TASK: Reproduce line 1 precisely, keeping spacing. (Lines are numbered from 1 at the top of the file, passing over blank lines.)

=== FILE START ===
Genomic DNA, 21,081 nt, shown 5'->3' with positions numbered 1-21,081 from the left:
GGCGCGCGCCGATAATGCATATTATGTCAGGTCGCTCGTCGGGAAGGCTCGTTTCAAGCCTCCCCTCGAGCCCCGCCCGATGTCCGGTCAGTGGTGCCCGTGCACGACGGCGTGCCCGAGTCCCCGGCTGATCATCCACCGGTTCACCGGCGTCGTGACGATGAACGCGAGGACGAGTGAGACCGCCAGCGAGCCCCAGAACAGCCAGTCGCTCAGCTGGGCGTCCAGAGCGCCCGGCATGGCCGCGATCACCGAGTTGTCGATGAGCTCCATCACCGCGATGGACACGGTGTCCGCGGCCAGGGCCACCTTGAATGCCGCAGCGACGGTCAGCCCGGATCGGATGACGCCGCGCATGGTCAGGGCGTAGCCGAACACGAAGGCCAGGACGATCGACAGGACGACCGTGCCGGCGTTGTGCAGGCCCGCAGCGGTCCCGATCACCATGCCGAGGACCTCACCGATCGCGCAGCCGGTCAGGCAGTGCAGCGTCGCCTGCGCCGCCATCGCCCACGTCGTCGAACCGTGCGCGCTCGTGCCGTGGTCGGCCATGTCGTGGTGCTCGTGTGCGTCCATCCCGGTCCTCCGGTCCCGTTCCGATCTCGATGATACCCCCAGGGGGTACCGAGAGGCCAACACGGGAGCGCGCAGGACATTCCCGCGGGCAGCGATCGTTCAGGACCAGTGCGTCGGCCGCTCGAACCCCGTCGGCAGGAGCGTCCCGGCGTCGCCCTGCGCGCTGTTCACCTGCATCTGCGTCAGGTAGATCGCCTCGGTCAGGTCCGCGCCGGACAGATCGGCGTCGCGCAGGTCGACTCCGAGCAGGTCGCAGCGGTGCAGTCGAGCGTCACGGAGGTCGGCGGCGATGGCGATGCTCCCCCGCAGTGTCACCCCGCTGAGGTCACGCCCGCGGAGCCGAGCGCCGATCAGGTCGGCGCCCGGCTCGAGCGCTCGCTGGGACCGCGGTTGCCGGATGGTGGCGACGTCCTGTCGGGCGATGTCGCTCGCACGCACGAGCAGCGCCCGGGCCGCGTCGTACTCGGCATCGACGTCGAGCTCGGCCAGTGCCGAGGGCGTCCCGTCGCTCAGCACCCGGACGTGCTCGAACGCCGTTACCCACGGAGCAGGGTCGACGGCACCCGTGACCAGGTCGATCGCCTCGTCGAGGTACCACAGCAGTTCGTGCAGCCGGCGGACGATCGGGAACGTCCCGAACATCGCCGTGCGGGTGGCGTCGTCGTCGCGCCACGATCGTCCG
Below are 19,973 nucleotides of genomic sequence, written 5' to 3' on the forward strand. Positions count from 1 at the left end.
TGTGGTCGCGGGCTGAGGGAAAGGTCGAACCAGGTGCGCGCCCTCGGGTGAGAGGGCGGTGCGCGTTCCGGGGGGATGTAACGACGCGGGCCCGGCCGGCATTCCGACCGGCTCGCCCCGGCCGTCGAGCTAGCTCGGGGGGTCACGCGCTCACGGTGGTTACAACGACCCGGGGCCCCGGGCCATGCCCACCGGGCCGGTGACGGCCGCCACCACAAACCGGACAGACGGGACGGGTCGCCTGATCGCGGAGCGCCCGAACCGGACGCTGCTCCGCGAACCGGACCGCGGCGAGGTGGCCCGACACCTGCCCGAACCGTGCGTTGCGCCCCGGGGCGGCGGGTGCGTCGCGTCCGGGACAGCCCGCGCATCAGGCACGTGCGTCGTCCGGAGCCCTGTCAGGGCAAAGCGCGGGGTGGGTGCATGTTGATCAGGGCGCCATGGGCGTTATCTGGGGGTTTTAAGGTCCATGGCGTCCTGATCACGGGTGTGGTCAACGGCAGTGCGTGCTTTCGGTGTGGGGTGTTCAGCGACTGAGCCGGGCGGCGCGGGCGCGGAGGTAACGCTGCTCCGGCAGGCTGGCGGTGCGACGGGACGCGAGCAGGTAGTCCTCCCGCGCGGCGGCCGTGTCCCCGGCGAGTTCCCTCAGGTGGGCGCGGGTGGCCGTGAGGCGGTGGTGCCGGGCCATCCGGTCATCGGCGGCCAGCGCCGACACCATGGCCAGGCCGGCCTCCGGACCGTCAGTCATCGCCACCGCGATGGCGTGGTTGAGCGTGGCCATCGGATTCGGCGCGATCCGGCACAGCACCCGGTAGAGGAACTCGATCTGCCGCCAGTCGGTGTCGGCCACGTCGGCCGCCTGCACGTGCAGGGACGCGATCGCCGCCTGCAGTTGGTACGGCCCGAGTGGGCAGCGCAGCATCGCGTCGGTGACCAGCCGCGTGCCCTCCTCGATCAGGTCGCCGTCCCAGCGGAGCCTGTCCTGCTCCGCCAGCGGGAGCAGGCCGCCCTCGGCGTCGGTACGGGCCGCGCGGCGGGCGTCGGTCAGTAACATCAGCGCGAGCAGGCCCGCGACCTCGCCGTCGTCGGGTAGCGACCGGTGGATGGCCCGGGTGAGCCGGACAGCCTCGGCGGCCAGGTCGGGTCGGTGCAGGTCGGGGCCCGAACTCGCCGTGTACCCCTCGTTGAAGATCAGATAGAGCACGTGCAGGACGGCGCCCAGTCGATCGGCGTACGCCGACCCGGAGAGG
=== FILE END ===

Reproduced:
Genomic DNA, 21,081 nt, shown 5'->3' with positions numbered 1-21,081 from the left: